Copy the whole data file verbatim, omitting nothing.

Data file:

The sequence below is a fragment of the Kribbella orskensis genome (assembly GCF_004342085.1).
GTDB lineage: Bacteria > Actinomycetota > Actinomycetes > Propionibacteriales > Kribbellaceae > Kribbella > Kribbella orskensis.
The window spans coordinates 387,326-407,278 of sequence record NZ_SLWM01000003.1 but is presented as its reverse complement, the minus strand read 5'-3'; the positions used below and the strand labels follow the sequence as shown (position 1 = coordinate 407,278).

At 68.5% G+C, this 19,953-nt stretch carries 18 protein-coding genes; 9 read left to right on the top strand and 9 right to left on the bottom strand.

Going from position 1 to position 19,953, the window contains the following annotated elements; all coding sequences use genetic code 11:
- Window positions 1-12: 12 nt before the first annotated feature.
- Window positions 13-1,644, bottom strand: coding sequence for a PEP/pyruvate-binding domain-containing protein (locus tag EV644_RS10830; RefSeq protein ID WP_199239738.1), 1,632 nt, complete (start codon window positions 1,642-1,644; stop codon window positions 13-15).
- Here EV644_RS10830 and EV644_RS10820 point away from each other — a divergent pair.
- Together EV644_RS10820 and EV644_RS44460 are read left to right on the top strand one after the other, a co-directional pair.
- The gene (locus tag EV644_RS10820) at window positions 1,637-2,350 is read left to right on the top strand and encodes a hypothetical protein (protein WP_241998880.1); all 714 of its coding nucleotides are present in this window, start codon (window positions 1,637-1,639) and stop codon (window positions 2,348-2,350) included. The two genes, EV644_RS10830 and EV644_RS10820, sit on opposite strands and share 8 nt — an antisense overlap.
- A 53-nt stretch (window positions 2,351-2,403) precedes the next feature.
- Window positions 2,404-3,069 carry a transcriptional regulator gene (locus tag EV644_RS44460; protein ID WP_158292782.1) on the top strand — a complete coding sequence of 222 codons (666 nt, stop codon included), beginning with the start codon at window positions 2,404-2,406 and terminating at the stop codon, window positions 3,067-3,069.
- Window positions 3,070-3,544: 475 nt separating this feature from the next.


The sequence below is a fragment of the Kribbella orskensis genome (assembly GCF_004342085.1).
GTDB lineage: Bacteria > Actinomycetota > Actinomycetes > Propionibacteriales > Kribbellaceae > Kribbella > Kribbella orskensis.
The window spans coordinates 387,326-407,278 of sequence record NZ_SLWM01000003.1 but is presented as its reverse complement, the minus strand read 5'-3'; the positions used below and the strand labels follow the sequence as shown (position 1 = coordinate 407,278).

At 68.5% G+C, this 19,953-nt stretch carries 18 protein-coding genes; 9 read left to right on the top strand and 9 right to left on the bottom strand.

Going from position 1 to position 19,953, the window contains the following annotated elements; all coding sequences use genetic code 11:
- Window positions 1-12: 12 nt before the first annotated feature.
- Window positions 13-1,644, bottom strand: coding sequence for a PEP/pyruvate-binding domain-containing protein (locus tag EV644_RS10830; RefSeq protein ID WP_199239738.1), 1,632 nt, complete (start codon window positions 1,642-1,644; stop codon window positions 13-15).
- Here EV644_RS10830 and EV644_RS10820 point away from each other — a divergent pair.
- Together EV644_RS10820 and EV644_RS44460 are read left to right on the top strand one after the other, a co-directional pair.
- The gene (locus tag EV644_RS10820) at window positions 1,637-2,350 is read left to right on the top strand and encodes a hypothetical protein (protein WP_241998880.1); all 714 of its coding nucleotides are present in this window, start codon (window positions 1,637-1,639) and stop codon (window positions 2,348-2,350) included. The two genes, EV644_RS10830 and EV644_RS10820, sit on opposite strands and share 8 nt — an antisense overlap.
- A 53-nt stretch (window positions 2,351-2,403) precedes the next feature.
- Window positions 2,404-3,069 carry a transcriptional regulator gene (locus tag EV644_RS44460; protein ID WP_158292782.1) on the top strand — a complete coding sequence of 222 codons (666 nt, stop codon included), beginning with the start codon at window positions 2,404-2,406 and terminating at the stop codon, window positions 3,067-3,069.
- Window positions 3,070-3,544: 475 nt separating this feature from the next.